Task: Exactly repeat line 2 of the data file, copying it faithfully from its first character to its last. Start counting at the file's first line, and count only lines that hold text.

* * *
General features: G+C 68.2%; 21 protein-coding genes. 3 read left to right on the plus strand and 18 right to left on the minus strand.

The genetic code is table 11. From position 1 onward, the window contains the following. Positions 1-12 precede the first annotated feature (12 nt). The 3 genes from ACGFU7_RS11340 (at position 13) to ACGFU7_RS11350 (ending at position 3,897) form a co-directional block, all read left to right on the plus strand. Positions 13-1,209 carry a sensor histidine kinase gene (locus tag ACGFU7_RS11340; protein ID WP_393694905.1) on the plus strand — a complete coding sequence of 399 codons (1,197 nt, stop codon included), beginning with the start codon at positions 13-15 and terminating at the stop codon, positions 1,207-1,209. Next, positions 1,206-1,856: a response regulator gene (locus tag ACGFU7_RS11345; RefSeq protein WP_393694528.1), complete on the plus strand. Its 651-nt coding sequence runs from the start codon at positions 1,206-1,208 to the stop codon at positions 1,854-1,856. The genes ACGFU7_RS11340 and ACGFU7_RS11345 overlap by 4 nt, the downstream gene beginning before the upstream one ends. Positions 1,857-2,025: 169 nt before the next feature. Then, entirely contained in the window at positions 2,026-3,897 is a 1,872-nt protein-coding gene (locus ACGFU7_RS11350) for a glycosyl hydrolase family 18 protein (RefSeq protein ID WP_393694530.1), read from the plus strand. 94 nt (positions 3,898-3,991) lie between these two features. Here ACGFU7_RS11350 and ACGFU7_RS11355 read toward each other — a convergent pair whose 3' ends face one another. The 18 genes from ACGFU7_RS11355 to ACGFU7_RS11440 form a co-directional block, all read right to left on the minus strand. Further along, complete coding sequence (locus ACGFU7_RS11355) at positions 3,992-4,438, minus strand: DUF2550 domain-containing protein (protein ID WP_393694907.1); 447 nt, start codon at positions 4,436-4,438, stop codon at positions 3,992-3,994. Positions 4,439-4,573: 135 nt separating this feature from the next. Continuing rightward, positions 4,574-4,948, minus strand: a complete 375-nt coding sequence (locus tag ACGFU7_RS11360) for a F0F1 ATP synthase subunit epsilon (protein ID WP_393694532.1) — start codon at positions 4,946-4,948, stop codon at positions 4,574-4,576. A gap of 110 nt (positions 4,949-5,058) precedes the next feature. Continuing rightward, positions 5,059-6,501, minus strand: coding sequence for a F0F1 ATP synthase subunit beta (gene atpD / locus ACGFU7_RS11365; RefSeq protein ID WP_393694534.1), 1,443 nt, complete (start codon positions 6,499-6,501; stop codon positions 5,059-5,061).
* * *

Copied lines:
The genetic code is table 11. From position 1 onward, the window contains the following. Positions 1-12 precede the first annotated feature (12 nt). The 3 genes from ACGFU7_RS11340 (at position 13) to ACGFU7_RS11350 (ending at position 3,897) form a co-directional block, all read left to right on the plus strand. Positions 13-1,209 carry a sensor histidine kinase gene (locus tag ACGFU7_RS11340; protein ID WP_393694905.1) on the plus strand — a complete coding sequence of 399 codons (1,197 nt, stop codon included), beginning with the start codon at positions 13-15 and terminating at the stop codon, positions 1,207-1,209. Next, positions 1,206-1,856: a response regulator gene (locus tag ACGFU7_RS11345; RefSeq protein WP_393694528.1), complete on the plus strand. Its 651-nt coding sequence runs from the start codon at positions 1,206-1,208 to the stop codon at positions 1,854-1,856. The genes ACGFU7_RS11340 and ACGFU7_RS11345 overlap by 4 nt, the downstream gene beginning before the upstream one ends. Positions 1,857-2,025: 169 nt before the next feature. Then, entirely contained in the window at positions 2,026-3,897 is a 1,872-nt protein-coding gene (locus ACGFU7_RS11350) for a glycosyl hydrolase family 18 protein (RefSeq protein ID WP_393694530.1), read from the plus strand. 94 nt (positions 3,898-3,991) lie between these two features. Here ACGFU7_RS11350 and ACGFU7_RS11355 read toward each other — a convergent pair whose 3' ends face one another. The 18 genes from ACGFU7_RS11355 to ACGFU7_RS11440 form a co-directional block, all read right to left on the minus strand. Further along, complete coding sequence (locus ACGFU7_RS11355) at positions 3,992-4,438, minus strand: DUF2550 domain-containing protein (protein ID WP_393694907.1); 447 nt, start codon at positions 4,436-4,438, stop codon at positions 3,992-3,994. Positions 4,439-4,573: 135 nt separating this feature from the next. Continuing rightward, positions 4,574-4,948, minus strand: a complete 375-nt coding sequence (locus tag ACGFU7_RS11360) for a F0F1 ATP synthase subunit epsilon (protein ID WP_393694532.1) — start codon at positions 4,946-4,948, stop codon at positions 4,574-4,576. A gap of 110 nt (positions 4,949-5,058) precedes the next feature. Continuing rightward, positions 5,059-6,501, minus strand: coding sequence for a F0F1 ATP synthase subunit beta (gene atpD / locus ACGFU7_RS11365; RefSeq protein ID WP_393694534.1), 1,443 nt, complete (start codon positions 6,499-6,501; stop codon positions 5,059-5,061).